This article was published online on 27 February 2014. An error was subsequently identified. This notice is included in the online and print versions to indicate that both have been corrected 25 March 2014.
White matter development and early cognition in babies and toddlers
Version of Record online: 27 FEB 2014
Copyright © 2014 The Authors. Human Brain Mapping Published by Wiley Periodicals, Inc.
This is an open access article under the terms of the Creative Commons Attribution License, which permits use, distribution and reproduction in any medium, provided the original work is properly cited.
Human Brain Mapping
Volume 35, Issue 9, pages 4475–4487, September 2014
How to Cite
O'Muircheartaigh, J., Dean, D. C., Ginestet, C. E., Walker, L., Waskiewicz, N., Lehman, K., Dirks, H., Piryatinsky, I. and Deoni, S. C.L. (2014), White matter development and early cognition in babies and toddlers. Hum. Brain Mapp., 35: 4475–4487. doi: 10.1002/hbm.22488
- Issue online: 18 JUL 2014
- Version of Record online: 27 FEB 2014
- Manuscript Accepted: 29 JAN 2014
- Manuscript Revised: 17 JAN 2014
- Manuscript Received: 15 SEP 2013
- National Institutes of Mental Health. Grant Number: R01 MH087510
- Sir Henry Wellcome Postdoctoral Fellowship (Wellcome Trust). Grant Number: 096195
- white matter;
- myelin volume fraction;
- cognitive development;
- multicomponent relaxometry;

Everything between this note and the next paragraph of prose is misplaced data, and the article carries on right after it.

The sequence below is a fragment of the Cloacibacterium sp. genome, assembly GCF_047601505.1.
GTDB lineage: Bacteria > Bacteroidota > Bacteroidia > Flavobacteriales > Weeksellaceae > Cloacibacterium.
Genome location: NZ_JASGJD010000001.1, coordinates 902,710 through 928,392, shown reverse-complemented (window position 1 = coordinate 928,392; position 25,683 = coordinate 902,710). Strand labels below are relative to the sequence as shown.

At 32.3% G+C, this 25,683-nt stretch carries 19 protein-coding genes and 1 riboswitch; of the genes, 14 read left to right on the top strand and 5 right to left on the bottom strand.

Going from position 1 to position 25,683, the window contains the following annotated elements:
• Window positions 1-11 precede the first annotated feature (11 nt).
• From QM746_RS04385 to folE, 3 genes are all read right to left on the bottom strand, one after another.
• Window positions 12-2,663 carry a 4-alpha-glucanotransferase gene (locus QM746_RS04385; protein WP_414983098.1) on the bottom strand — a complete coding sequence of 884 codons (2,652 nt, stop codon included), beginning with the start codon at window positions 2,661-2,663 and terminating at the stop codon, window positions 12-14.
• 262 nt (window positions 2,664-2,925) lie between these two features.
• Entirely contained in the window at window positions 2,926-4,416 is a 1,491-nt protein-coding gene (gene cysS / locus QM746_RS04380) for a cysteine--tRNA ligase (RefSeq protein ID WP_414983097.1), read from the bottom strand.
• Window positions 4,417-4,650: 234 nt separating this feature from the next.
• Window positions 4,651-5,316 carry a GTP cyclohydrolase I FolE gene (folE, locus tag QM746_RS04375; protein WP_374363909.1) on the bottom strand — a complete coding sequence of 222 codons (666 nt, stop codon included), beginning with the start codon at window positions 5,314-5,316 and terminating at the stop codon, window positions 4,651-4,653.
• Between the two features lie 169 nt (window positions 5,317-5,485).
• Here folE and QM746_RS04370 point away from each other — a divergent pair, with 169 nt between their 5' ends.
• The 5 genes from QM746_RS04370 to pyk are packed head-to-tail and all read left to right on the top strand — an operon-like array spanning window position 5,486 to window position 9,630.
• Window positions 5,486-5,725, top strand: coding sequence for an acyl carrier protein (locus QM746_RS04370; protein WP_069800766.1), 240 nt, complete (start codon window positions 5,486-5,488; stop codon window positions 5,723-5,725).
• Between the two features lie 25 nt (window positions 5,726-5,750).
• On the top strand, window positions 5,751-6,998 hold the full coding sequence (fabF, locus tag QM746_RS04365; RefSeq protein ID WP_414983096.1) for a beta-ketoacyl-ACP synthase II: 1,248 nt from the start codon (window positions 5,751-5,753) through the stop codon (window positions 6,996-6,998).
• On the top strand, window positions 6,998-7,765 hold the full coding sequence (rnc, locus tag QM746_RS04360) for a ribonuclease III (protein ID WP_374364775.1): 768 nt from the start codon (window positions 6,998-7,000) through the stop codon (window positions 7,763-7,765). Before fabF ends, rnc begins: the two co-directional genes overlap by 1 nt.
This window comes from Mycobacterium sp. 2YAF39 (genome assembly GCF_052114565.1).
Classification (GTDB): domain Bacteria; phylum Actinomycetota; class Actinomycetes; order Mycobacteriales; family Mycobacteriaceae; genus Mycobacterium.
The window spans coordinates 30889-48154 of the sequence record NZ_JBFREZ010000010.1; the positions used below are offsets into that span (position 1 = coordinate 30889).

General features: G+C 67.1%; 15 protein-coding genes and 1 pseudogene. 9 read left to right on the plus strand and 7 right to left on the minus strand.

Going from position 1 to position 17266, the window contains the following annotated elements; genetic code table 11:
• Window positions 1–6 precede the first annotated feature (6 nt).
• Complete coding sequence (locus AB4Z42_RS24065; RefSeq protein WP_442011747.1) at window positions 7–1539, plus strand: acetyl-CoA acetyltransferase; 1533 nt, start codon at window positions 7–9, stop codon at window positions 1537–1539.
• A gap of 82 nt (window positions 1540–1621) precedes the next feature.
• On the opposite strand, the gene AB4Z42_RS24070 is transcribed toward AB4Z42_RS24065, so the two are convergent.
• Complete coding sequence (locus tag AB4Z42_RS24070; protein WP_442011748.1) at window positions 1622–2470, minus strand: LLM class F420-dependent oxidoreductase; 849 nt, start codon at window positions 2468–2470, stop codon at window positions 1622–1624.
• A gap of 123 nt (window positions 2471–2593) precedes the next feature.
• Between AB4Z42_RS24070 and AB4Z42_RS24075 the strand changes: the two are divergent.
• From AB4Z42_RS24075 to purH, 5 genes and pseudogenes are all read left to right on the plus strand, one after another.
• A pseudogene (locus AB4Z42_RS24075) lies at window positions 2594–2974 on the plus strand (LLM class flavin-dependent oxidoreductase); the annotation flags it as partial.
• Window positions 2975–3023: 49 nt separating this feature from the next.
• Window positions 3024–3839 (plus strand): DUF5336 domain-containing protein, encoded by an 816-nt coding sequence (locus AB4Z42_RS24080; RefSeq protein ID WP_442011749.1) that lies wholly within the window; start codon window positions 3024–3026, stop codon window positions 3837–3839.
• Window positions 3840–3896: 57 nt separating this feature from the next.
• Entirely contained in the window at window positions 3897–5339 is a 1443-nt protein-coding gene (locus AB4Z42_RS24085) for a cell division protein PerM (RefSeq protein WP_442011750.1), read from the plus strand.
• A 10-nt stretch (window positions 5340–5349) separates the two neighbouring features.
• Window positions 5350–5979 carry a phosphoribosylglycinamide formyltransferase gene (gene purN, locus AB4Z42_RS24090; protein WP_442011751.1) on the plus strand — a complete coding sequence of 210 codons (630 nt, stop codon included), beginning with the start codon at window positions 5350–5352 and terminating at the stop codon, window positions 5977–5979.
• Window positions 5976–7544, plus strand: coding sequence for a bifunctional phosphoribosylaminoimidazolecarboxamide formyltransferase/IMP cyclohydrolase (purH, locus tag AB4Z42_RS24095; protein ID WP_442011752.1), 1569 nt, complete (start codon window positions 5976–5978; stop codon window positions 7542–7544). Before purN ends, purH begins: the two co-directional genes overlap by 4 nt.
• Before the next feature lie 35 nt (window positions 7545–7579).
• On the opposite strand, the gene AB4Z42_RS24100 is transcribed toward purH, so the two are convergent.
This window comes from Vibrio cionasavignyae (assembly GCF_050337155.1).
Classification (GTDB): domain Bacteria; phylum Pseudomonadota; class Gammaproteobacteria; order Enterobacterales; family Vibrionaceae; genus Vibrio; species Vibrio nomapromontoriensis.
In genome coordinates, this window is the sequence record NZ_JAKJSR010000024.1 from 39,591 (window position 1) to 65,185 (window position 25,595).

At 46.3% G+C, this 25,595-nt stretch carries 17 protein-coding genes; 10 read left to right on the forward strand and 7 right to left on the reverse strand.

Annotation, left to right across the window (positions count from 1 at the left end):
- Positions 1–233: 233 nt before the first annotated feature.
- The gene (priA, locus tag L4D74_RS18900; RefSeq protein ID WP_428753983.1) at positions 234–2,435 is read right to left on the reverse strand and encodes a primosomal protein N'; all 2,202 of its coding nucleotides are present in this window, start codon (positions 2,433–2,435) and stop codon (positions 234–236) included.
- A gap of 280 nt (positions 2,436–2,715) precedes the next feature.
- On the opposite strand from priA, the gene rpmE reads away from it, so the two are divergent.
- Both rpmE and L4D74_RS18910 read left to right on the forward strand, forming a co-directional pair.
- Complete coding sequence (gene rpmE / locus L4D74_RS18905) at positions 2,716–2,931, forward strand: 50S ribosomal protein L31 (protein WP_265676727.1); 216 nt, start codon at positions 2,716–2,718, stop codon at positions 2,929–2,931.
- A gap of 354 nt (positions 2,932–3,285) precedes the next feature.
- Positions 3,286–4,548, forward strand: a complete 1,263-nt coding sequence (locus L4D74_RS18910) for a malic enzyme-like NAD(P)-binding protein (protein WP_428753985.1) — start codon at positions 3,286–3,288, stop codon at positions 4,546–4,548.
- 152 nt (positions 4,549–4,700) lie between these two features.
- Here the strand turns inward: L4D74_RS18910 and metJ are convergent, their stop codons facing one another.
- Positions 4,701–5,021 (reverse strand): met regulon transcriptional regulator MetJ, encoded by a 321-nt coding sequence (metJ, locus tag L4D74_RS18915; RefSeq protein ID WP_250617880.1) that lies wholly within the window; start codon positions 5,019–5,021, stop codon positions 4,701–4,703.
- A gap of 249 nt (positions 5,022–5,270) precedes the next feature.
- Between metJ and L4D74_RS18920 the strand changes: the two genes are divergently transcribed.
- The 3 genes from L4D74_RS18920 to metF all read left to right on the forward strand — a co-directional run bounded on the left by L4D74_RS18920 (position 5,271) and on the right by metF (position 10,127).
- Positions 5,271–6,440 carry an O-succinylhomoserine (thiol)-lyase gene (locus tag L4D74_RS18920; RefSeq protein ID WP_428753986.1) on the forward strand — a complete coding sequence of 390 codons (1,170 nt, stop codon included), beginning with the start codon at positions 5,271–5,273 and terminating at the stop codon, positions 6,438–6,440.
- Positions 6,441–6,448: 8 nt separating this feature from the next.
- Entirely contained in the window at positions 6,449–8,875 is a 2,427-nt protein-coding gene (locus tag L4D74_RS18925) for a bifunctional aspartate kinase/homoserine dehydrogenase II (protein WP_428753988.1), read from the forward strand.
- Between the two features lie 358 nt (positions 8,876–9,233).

The normal myelination of neuronal axons is essential to neurodevelopment, allowing fast inter-neuronal communication. The most dynamic period of myelination occurs in the first few years of life, in concert with a dramatic increase in cognitive abilities. How these processes relate, however, is still unclear. Here we aimed to use a data-driven technique to parcellate developing white matter into regions with consistent white matter growth trajectories and investigate how these regions related to cognitive development. In a large sample of 183 children aged 3 months to 4 years, we calculated whole brain myelin volume fraction (VFM) maps using quantitative multicomponent relaxometry. We used spatial independent component analysis (ICA) to blindly segment these quantitative VFM images into anatomically meaningful parcels with distinct developmental trajectories. We further investigated the relationship of these trajectories with standardized cognitive scores in the same children. The resulting components represented a mix of unilateral and bilateral white matter regions (e.g., cortico-spinal tract, genu and splenium of the corpus callosum, white matter underlying the inferior frontal gyrus) as well as structured noise (misregistration, image artifact). The trajectories of these regions were associated with individual differences in cognitive abilities. Specifically, components in white matter underlying frontal and temporal cortices showed significant relationships to expressive and receptive language abilities. Many of these relationships had a significant interaction with age, with VFM becoming more strongly associated with language skills with age. These data provide evidence for a changing coupling between developing myelin and cognitive development. Hum Brain Mapp 35:4475–4487, 2014. © 2014 The Authors. Human Brain Mapping Published by Wiley Periodicals, Inc.